Popular in Course
verified elite notetaker
Popular in Business
This 8 page Document was uploaded by an elite notetaker on Monday December 21, 2015. The Document belongs to a course at a university taught by a professor in Fall. Since its upload, it has received 7 views.
Reviews for Case-study-on-Virgin-Group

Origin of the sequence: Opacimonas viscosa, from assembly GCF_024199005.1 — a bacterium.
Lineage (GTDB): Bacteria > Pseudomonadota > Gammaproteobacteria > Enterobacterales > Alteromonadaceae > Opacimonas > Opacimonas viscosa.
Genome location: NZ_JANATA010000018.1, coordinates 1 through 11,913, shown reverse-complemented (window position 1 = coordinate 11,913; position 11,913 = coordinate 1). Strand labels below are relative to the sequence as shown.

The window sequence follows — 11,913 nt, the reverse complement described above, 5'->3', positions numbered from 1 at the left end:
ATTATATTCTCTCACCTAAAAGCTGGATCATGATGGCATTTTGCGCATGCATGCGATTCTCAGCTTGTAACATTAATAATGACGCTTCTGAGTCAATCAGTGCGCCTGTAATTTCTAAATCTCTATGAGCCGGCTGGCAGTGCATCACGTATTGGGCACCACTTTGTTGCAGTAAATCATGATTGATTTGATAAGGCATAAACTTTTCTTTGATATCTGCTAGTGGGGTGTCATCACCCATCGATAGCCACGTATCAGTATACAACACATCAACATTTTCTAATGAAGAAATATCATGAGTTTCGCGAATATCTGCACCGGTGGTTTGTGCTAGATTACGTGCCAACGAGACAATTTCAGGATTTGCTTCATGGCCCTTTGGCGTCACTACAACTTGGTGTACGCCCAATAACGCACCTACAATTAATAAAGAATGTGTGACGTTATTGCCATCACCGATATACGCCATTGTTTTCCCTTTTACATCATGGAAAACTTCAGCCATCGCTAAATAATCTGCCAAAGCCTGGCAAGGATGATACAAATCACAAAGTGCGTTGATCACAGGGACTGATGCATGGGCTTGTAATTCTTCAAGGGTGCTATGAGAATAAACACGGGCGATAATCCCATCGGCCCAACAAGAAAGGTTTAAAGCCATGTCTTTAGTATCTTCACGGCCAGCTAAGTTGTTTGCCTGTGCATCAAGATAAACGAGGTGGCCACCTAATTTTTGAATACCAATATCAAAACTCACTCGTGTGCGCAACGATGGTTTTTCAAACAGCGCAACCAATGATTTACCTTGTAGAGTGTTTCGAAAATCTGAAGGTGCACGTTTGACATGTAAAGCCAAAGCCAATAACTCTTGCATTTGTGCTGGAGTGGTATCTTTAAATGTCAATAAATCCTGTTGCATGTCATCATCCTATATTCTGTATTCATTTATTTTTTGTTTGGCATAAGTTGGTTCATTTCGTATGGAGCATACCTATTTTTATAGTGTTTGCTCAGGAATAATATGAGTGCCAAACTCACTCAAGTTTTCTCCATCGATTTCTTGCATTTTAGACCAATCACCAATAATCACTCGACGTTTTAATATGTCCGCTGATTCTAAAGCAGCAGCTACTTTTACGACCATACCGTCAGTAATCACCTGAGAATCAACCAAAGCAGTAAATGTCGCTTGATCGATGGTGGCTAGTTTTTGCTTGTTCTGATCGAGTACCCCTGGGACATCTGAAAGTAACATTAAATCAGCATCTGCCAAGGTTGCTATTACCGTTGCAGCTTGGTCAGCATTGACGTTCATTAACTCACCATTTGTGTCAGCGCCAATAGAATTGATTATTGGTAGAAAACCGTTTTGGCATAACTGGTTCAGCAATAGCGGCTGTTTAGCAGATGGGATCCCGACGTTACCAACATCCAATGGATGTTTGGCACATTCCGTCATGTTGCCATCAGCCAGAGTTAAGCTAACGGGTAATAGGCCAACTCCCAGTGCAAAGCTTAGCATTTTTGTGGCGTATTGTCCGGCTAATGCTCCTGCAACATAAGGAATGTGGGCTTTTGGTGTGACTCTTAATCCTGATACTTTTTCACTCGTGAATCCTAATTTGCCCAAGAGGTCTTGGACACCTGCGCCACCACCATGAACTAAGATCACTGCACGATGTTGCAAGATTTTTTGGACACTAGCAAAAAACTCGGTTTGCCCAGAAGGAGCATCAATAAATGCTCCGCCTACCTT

Report this Material
What is Karma?
Karma is the currency of StudySoup.
You can buy or earn more Karma at anytime and redeem it for class notes, study guides, flashcards, and more!
Date Created: 12/21/15